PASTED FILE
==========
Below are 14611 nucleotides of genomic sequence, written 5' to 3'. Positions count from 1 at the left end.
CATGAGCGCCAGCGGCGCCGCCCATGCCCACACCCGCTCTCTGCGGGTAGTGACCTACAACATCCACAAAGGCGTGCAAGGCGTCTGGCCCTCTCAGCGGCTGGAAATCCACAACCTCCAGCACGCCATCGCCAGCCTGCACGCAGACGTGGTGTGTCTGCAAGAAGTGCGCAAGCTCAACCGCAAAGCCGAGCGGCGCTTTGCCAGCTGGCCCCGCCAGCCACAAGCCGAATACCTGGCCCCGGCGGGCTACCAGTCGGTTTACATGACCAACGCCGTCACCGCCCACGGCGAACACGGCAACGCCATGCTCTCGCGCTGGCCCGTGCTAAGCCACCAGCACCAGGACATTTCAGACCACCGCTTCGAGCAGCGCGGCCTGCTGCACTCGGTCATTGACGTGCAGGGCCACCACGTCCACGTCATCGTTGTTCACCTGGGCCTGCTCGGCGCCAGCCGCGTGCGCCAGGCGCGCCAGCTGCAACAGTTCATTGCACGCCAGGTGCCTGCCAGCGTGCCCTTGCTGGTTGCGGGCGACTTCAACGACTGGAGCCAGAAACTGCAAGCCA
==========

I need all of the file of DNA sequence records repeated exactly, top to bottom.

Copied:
Below are 14611 nucleotides of genomic sequence, written 5' to 3'. Positions count from 1 at the left end.
CATGAGCGCCAGCGGCGCCGCCCATGCCCACACCCGCTCTCTGCGGGTAGTGACCTACAACATCCACAAAGGCGTGCAAGGCGTCTGGCCCTCTCAGCGGCTGGAAATCCACAACCTCCAGCACGCCATCGCCAGCCTGCACGCAGACGTGGTGTGTCTGCAAGAAGTGCGCAAGCTCAACCGCAAAGCCGAGCGGCGCTTTGCCAGCTGGCCCCGCCAGCCACAAGCCGAATACCTGGCCCCGGCGGGCTACCAGTCGGTTTACATGACCAACGCCGTCACCGCCCACGGCGAACACGGCAACGCCATGCTCTCGCGCTGGCCCGTGCTAAGCCACCAGCACCAGGACATTTCAGACCACCGCTTCGAGCAGCGCGGCCTGCTGCACTCGGTCATTGACGTGCAGGGCCACCACGTCCACGTCATCGTTGTTCACCTGGGCCTGCTCGGCGCCAGCCGCGTGCGCCAGGCGCGCCAGCTGCAACAGTTCATTGCACGCCAGGTGCCTGCCAGCGTGCCCTTGCTGGTTGCGGGCGACTTCAACGACTGGAGCCAGAAACTGCAAGCCA